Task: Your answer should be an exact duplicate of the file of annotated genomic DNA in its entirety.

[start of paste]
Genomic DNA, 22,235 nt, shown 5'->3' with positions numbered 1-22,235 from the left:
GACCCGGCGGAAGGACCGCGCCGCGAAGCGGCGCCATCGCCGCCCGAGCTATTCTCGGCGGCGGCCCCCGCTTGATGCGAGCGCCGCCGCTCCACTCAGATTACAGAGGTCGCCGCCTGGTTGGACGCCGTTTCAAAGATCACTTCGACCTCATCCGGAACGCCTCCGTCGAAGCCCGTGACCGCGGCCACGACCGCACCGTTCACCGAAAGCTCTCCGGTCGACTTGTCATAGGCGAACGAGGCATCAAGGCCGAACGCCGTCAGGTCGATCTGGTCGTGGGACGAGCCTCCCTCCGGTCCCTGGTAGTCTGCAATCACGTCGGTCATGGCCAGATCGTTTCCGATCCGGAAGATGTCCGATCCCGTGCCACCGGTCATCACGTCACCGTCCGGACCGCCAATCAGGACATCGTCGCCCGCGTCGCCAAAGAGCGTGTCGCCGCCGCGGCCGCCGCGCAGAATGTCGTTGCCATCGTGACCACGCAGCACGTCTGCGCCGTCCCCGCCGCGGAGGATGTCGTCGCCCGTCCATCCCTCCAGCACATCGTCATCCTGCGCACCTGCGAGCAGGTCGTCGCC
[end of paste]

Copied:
Genomic DNA, 22,235 nt, shown 5'->3' with positions numbered 1-22,235 from the left:
GACCCGGCGGAAGGACCGCGCCGCGAAGCGGCGCCATCGCCGCCCGAGCTATTCTCGGCGGCGGCCCCCGCTTGATGCGAGCGCCGCCGCTCCACTCAGATTACAGAGGTCGCCGCCTGGTTGGACGCCGTTTCAAAGATCACTTCGACCTCATCCGGAACGCCTCCGTCGAAGCCCGTGACCGCGGCCACGACCGCACCGTTCACCGAAAGCTCTCCGGTCGACTTGTCATAGGCGAACGAGGCATCAAGGCCGAACGCCGTCAGGTCGATCTGGTCGTGGGACGAGCCTCCCTCCGGTCCCTGGTAGTCTGCAATCACGTCGGTCATGGCCAGATCGTTTCCGATCCGGAAGATGTCCGATCCCGTGCCACCGGTCATCACGTCACCGTCCGGACCGCCAATCAGGACATCGTCGCCCGCGTCGCCAAAGAGCGTGTCGCCGCCGCGGCCGCCGCGCAGAATGTCGTTGCCATCGTGACCACGCAGCACGTCTGCGCCGTCCCCGCCGCGGAGGATGTCGTCGCCCGTCCATCCCTCCAGCACATCGTCATCCTGCGCACCTGCGAGCAGGTCGTCGCC